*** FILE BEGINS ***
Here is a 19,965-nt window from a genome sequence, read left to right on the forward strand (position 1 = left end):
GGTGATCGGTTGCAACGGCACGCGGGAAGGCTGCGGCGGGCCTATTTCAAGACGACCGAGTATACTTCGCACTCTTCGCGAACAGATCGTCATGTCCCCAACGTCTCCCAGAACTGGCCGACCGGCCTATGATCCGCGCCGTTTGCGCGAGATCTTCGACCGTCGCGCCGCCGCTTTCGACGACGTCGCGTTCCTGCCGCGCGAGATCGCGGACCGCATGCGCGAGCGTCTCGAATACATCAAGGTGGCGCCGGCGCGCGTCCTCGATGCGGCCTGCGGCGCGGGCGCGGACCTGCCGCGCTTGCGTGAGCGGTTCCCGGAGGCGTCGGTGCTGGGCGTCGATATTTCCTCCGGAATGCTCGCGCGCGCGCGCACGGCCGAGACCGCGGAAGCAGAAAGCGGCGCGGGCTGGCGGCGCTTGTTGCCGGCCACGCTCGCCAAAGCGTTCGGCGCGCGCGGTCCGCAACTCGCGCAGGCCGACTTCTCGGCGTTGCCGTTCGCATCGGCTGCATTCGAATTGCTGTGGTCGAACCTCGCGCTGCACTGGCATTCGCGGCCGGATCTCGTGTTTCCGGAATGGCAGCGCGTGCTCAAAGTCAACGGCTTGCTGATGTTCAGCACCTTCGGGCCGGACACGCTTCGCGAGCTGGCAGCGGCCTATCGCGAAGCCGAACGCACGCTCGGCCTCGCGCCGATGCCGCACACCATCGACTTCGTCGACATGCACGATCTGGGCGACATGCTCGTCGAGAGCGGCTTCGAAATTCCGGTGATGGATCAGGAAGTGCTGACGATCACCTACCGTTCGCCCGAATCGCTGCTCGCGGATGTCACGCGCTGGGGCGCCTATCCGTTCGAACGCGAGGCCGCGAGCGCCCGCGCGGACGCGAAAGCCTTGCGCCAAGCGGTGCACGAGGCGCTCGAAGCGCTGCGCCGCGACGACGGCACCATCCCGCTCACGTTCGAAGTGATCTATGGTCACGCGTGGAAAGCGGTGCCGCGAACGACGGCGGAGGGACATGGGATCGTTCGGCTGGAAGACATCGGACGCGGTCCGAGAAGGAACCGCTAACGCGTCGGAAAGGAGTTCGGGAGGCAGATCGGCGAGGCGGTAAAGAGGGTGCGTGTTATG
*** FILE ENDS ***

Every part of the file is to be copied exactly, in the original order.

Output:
Here is a 19,965-nt window from a genome sequence, read left to right on the forward strand (position 1 = left end):
GGTGATCGGTTGCAACGGCACGCGGGAAGGCTGCGGCGGGCCTATTTCAAGACGACCGAGTATACTTCGCACTCTTCGCGAACAGATCGTCATGTCCCCAACGTCTCCCAGAACTGGCCGACCGGCCTATGATCCGCGCCGTTTGCGCGAGATCTTCGACCGTCGCGCCGCCGCTTTCGACGACGTCGCGTTCCTGCCGCGCGAGATCGCGGACCGCATGCGCGAGCGTCTCGAATACATCAAGGTGGCGCCGGCGCGCGTCCTCGATGCGGCCTGCGGCGCGGGCGCGGACCTGCCGCGCTTGCGTGAGCGGTTCCCGGAGGCGTCGGTGCTGGGCGTCGATATTTCCTCCGGAATGCTCGCGCGCGCGCGCACGGCCGAGACCGCGGAAGCAGAAAGCGGCGCGGGCTGGCGGCGCTTGTTGCCGGCCACGCTCGCCAAAGCGTTCGGCGCGCGCGGTCCGCAACTCGCGCAGGCCGACTTCTCGGCGTTGCCGTTCGCATCGGCTGCATTCGAATTGCTGTGGTCGAACCTCGCGCTGCACTGGCATTCGCGGCCGGATCTCGTGTTTCCGGAATGGCAGCGCGTGCTCAAAGTCAACGGCTTGCTGATGTTCAGCACCTTCGGGCCGGACACGCTTCGCGAGCTGGCAGCGGCCTATCGCGAAGCCGAACGCACGCTCGGCCTCGCGCCGATGCCGCACACCATCGACTTCGTCGACATGCACGATCTGGGCGACATGCTCGTCGAGAGCGGCTTCGAAATTCCGGTGATGGATCAGGAAGTGCTGACGATCACCTACCGTTCGCCCGAATCGCTGCTCGCGGATGTCACGCGCTGGGGCGCCTATCCGTTCGAACGCGAGGCCGCGAGCGCCCGCGCGGACGCGAAAGCCTTGCGCCAAGCGGTGCACGAGGCGCTCGAAGCGCTGCGCCGCGACGACGGCACCATCCCGCTCACGTTCGAAGTGATCTATGGTCACGCGTGGAAAGCGGTGCCGCGAACGACGGCGGAGGGACATGGGATCGTTCGGCTGGAAGACATCGGACGCGGTCCGAGAAGGAACCGCTAACGCGTCGGAAAGGAGTTCGGGAGGCAGATCGGCGAGGCGGTAAAGAGGGTGCGTGTTATG